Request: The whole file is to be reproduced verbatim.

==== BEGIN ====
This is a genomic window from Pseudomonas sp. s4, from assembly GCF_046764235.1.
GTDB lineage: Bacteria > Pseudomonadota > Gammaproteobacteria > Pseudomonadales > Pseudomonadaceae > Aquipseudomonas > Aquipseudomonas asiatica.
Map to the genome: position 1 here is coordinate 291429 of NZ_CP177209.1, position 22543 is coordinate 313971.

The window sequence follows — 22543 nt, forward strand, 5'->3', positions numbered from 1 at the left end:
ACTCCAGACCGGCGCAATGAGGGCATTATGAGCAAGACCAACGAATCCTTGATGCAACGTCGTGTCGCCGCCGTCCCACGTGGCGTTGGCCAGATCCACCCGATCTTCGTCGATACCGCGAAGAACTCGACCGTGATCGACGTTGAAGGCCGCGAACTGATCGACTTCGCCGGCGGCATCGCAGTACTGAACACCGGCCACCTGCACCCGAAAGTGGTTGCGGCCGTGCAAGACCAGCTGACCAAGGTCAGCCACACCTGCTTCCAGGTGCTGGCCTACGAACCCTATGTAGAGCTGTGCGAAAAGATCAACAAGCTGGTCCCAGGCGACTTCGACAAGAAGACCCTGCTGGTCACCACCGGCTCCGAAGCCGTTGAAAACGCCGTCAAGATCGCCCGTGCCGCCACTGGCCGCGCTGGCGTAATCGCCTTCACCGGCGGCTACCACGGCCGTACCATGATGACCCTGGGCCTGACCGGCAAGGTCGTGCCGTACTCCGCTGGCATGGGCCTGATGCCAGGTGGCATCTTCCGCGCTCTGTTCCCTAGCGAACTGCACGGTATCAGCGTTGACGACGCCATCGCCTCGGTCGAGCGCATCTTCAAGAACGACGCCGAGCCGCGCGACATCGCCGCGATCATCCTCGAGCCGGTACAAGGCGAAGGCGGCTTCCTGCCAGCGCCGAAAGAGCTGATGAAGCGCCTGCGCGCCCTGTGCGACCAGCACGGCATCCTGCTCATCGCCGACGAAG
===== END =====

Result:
This is a genomic window from Pseudomonas sp. s4, from assembly GCF_046764235.1.
GTDB lineage: Bacteria > Pseudomonadota > Gammaproteobacteria > Pseudomonadales > Pseudomonadaceae > Aquipseudomonas > Aquipseudomonas asiatica.
Map to the genome: position 1 here is coordinate 291429 of NZ_CP177209.1, position 22543 is coordinate 313971.

The window sequence follows — 22543 nt, forward strand, 5'->3', positions numbered from 1 at the left end:
ACTCCAGACCGGCGCAATGAGGGCATTATGAGCAAGACCAACGAATCCTTGATGCAACGTCGTGTCGCCGCCGTCCCACGTGGCGTTGGCCAGATCCACCCGATCTTCGTCGATACCGCGAAGAACTCGACCGTGATCGACGTTGAAGGCCGCGAACTGATCGACTTCGCCGGCGGCATCGCAGTACTGAACACCGGCCACCTGCACCCGAAAGTGGTTGCGGCCGTGCAAGACCAGCTGACCAAGGTCAGCCACACCTGCTTCCAGGTGCTGGCCTACGAACCCTATGTAGAGCTGTGCGAAAAGATCAACAAGCTGGTCCCAGGCGACTTCGACAAGAAGACCCTGCTGGTCACCACCGGCTCCGAAGCCGTTGAAAACGCCGTCAAGATCGCCCGTGCCGCCACTGGCCGCGCTGGCGTAATCGCCTTCACCGGCGGCTACCACGGCCGTACCATGATGACCCTGGGCCTGACCGGCAAGGTCGTGCCGTACTCCGCTGGCATGGGCCTGATGCCAGGTGGCATCTTCCGCGCTCTGTTCCCTAGCGAACTGCACGGTATCAGCGTTGACGACGCCATCGCCTCGGTCGAGCGCATCTTCAAGAACGACGCCGAGCCGCGCGACATCGCCGCGATCATCCTCGAGCCGGTACAAGGCGAAGGCGGCTTCCTGCCAGCGCCGAAAGAGCTGATGAAGCGCCTGCGCGCCCTGTGCGACCAGCACGGCATCCTGCTCATCGCCGACGAAG